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how to make a demo CD tips on making and marketing your showreel

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how to make and market a demo CD

tips on putting together and marketing your showreel


It’s showtime!

The CD showreel is an important weapon for a composer. Why? because in the right hands (and ears!) it can showcase your talents and skills to your most important audience – the directors and producers who may one day want to employ you.

However, never send unsolicited demos to people. I can almost guarantee you that they will get buried or binned. There is no point in going through a list of production companies and mailing out a 100 CD’s. In the end it costs you valuable time and money, time you could have spent composing or in more valuable means of self-marketing.

demo cd


So who should you send the demo CD to?

  • by invitation

This is the very best way, and the one most likely to produce a positive result. If an agent or director has already asked to hear your work, then you have already built up a measure of respect. This is a good time for them to be introduced to what you are capable of doing.

  • by personal contact

People you have personally made contact with in the music/media industry, and who (in some way) already know you or know about you.


If you really do want to do a mail out:-

  • make sure that you first speak to somebody at the company you are contacting.

  • Ask them if they are currently looking for new material, and if so, what type.

  • Ask them if it would be OK to send something in, and who the best person would be to send it to.

  • Ring that person a few days after sending it. Ask them if they received it, and if they might be interested in your work. Then leave it with them – don’t pester or harass. Again, this will only waste their time (as well as yours).



Ten top tips for putting together a good showreel CD:-

  • 1. Equipment

If you haven’t already got your own means of recording and arranging your music on computer, I would advise you do so. If you’re serious about a career in composing, then it’s going to get very expensive in the long run to keep hiring studios so that you can work on your material!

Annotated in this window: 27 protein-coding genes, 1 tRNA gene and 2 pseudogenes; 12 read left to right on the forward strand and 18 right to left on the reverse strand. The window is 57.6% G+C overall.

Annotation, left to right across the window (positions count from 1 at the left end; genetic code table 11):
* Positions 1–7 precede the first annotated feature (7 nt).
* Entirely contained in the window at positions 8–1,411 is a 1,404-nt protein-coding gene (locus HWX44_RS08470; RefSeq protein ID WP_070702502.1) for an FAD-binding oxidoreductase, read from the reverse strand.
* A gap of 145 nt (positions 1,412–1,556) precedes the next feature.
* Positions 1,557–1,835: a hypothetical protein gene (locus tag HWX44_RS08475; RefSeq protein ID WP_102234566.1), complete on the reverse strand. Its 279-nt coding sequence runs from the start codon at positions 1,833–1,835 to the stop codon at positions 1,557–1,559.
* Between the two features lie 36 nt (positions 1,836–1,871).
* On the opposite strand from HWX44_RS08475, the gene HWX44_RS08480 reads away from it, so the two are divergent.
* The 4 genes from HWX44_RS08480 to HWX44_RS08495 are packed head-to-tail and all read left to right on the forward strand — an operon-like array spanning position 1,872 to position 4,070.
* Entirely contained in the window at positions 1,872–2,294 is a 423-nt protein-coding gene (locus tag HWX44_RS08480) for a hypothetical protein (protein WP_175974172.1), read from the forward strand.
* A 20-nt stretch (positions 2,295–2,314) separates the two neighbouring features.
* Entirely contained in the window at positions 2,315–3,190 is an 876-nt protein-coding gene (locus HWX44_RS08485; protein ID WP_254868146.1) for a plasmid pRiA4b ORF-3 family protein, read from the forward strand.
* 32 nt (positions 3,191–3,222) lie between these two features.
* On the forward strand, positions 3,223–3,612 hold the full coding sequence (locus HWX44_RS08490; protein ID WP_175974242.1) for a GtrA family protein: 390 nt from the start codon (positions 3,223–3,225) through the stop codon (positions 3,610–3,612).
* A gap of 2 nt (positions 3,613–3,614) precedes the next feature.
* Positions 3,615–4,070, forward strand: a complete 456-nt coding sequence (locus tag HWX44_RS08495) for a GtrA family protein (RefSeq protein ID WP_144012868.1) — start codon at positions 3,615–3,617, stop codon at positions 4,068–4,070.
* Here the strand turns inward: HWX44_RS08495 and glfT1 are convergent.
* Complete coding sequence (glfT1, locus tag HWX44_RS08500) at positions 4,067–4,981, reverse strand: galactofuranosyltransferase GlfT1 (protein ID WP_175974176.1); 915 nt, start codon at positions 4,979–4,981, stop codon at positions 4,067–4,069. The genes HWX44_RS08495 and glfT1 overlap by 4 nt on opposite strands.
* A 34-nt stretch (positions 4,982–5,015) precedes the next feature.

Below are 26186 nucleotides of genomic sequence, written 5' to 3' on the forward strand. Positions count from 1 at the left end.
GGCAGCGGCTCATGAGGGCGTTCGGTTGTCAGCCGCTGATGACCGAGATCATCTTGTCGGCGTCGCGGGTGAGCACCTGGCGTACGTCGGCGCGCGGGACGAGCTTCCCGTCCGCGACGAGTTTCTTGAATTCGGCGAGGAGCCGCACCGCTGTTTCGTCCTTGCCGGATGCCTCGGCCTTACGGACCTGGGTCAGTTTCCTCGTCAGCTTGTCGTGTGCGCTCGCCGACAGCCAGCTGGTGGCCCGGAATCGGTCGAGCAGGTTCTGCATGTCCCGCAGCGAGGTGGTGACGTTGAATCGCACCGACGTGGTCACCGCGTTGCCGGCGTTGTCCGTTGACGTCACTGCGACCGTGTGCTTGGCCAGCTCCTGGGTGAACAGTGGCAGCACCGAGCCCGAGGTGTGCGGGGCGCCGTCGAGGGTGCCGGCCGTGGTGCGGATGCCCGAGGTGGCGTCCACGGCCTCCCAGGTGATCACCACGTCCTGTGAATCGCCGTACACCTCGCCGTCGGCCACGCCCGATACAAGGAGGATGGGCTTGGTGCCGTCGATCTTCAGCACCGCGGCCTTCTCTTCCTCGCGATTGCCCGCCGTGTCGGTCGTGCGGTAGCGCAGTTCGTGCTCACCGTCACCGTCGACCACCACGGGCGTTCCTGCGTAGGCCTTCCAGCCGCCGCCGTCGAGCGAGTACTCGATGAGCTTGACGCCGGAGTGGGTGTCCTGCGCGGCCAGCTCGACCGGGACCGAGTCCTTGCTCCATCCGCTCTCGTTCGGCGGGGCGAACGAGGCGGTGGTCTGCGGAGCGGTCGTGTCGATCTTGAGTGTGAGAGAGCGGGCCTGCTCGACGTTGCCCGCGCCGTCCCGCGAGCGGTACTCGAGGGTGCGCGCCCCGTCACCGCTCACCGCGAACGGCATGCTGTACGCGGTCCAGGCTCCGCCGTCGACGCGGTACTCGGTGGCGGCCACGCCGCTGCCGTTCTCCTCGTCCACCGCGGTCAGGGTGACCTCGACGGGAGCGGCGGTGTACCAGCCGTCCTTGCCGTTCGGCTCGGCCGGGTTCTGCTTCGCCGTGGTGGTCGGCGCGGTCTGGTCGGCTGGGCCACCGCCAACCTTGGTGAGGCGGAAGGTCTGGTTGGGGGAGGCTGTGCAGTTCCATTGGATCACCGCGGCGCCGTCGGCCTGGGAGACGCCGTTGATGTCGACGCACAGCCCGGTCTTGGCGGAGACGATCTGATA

• 2. Variety

Think about the tempos, arrangements and styles of the tracks you are presenting. Make sure that you demonstrate your abilities at different speeds and approaches.

  • 3. Send your best

When putting together a demo CD, I would advise assembling a number of your works on one CD, and a pass it around one or two trusted friends, or better still, people who have some connection with the music or media business. Ask them to choose the ones which impact them the most, and draw up a short list.

  • 4. Number of tracks

I would limit the number of tracks to about five.

  • 5. Tasters

I advise constructing the CD so that the first tracks are only about 30-45sec long. Then have all the tracks again at their full length versions. This increases your chance of success – if the listener doesn’t like the first tracks, the third or forth might appeal to them, and they don’t have to wait too long before they hear it. Make sure that the label makes this clear.

  • 6. Mastering

If you don’t have it already, invest in some good mastering software/hardware such as TC Electronics (featured here on this page of my Cubase mixing tips) and master each track. Also pay attention to the volume levels between each track. Try to avoid large differences of volume.

  • 7. Customise

If it’s possible, try to find out what type of music the director (or A&R person) has used/employed before. It might be that you have some music that would specifically appeal to them.

  • 8. Presentation

Don’t just scribble something on the CD! Design a good label. Make sure that it is clear (don’t get carried away with fonts that are too creative!) Remember to include:-

  1. The track list

  2. Copyright information

  3. Your name

  4. Your contact details - provide several ways (people have their favourite ways of communicating!) – tel number/s, email, website, physical address.

  • 9. Covering letter

Make sure this is typed (unless you know the person really well). Design a letterhead. Remember that “first impressions last”. Don’t forget obvious things like spell checking and grammar – it may not be important to you, but it can irritate some people if small things like this are wrong.

  • 10. Copyright your work before sending

In the UK, this is done by posting it to yourself and leaving it somewhere safe unopened, or with a third party (eg. a solicitor or bank). When posting, I recommend sending it by Royal Mail Special Delivery and signing along the seal of the envelope. Also remember to keep early demos and sketches of the work. Then, if the work is ever contested, you will be able to prove (in court) the date of writing. (Other countries have different ways of copyrighting). There’s a good article on music copyright here at bemuso.


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